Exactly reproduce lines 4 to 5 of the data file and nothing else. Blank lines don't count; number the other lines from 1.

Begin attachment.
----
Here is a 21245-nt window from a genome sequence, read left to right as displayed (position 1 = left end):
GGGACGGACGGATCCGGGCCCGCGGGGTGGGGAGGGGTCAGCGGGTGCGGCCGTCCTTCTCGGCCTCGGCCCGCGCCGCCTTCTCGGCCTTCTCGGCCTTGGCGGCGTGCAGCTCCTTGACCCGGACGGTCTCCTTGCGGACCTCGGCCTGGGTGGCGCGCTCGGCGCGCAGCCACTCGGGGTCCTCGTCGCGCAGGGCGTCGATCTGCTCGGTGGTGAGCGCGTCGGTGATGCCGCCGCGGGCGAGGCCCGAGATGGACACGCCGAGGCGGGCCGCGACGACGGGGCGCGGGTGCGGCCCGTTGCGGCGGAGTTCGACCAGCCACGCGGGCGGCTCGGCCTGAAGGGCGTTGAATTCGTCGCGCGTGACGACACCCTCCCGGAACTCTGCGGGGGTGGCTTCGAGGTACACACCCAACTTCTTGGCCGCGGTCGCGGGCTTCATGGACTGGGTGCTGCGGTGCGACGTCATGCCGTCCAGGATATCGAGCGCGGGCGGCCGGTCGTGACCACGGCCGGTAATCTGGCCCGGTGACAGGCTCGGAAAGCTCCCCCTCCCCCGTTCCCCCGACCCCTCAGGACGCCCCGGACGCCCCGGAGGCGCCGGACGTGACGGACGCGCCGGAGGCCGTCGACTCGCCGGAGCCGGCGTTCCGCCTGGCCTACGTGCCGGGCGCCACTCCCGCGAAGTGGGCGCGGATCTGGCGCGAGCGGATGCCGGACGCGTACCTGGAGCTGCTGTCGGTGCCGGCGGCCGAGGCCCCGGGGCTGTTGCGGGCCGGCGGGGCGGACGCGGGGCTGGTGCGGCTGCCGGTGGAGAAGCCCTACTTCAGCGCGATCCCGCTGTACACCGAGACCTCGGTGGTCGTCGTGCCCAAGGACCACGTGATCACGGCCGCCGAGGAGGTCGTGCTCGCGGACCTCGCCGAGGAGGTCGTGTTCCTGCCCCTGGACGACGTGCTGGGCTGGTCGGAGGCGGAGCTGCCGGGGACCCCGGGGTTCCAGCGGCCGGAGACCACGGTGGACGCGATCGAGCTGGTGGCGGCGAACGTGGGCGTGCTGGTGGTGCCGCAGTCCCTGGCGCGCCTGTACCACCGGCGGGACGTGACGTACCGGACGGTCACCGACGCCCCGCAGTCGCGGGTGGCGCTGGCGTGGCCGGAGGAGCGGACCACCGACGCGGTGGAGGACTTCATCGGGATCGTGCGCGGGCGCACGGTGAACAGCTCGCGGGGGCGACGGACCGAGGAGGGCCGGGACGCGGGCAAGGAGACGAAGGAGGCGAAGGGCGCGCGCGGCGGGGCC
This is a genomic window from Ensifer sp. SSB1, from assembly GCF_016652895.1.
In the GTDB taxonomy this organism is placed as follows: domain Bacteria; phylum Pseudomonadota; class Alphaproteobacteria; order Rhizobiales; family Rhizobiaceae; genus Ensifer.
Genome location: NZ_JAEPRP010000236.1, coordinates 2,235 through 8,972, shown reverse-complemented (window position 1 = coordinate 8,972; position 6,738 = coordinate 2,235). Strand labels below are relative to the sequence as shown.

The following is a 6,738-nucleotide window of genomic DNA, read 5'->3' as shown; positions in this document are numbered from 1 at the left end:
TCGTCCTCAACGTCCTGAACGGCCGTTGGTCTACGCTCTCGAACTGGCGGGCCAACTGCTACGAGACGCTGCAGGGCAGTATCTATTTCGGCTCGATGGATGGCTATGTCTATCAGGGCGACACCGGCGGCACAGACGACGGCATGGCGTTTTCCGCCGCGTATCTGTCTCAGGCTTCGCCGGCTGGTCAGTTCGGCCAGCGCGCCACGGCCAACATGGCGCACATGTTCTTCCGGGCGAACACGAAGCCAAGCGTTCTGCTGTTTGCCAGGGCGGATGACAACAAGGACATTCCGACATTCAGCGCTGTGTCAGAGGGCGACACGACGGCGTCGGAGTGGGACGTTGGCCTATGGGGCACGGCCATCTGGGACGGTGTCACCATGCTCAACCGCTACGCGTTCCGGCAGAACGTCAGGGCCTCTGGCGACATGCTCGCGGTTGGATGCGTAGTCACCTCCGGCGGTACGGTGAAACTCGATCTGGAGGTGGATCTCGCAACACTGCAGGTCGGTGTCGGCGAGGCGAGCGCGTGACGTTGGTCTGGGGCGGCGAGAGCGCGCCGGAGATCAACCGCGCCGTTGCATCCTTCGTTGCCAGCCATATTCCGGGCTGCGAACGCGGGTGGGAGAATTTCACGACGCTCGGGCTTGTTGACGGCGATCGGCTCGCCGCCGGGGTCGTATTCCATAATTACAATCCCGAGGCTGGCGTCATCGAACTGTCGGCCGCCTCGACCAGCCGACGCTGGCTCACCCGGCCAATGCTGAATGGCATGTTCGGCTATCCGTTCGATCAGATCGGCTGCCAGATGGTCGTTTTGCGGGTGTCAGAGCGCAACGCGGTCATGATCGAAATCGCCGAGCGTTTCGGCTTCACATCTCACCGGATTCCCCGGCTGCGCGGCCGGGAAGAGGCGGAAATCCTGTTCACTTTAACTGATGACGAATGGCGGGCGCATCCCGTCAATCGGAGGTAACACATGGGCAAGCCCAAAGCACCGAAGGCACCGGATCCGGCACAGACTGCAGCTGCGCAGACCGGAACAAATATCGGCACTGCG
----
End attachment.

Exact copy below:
In the GTDB taxonomy this organism is placed as follows: domain Bacteria; phylum Pseudomonadota; class Alphaproteobacteria; order Rhizobiales; family Rhizobiaceae; genus Ensifer.
Genome location: NZ_JAEPRP010000236.1, coordinates 2,235 through 8,972, shown reverse-complemented (window position 1 = coordinate 8,972; position 6,738 = coordinate 2,235). Strand labels below are relative to the sequence as shown.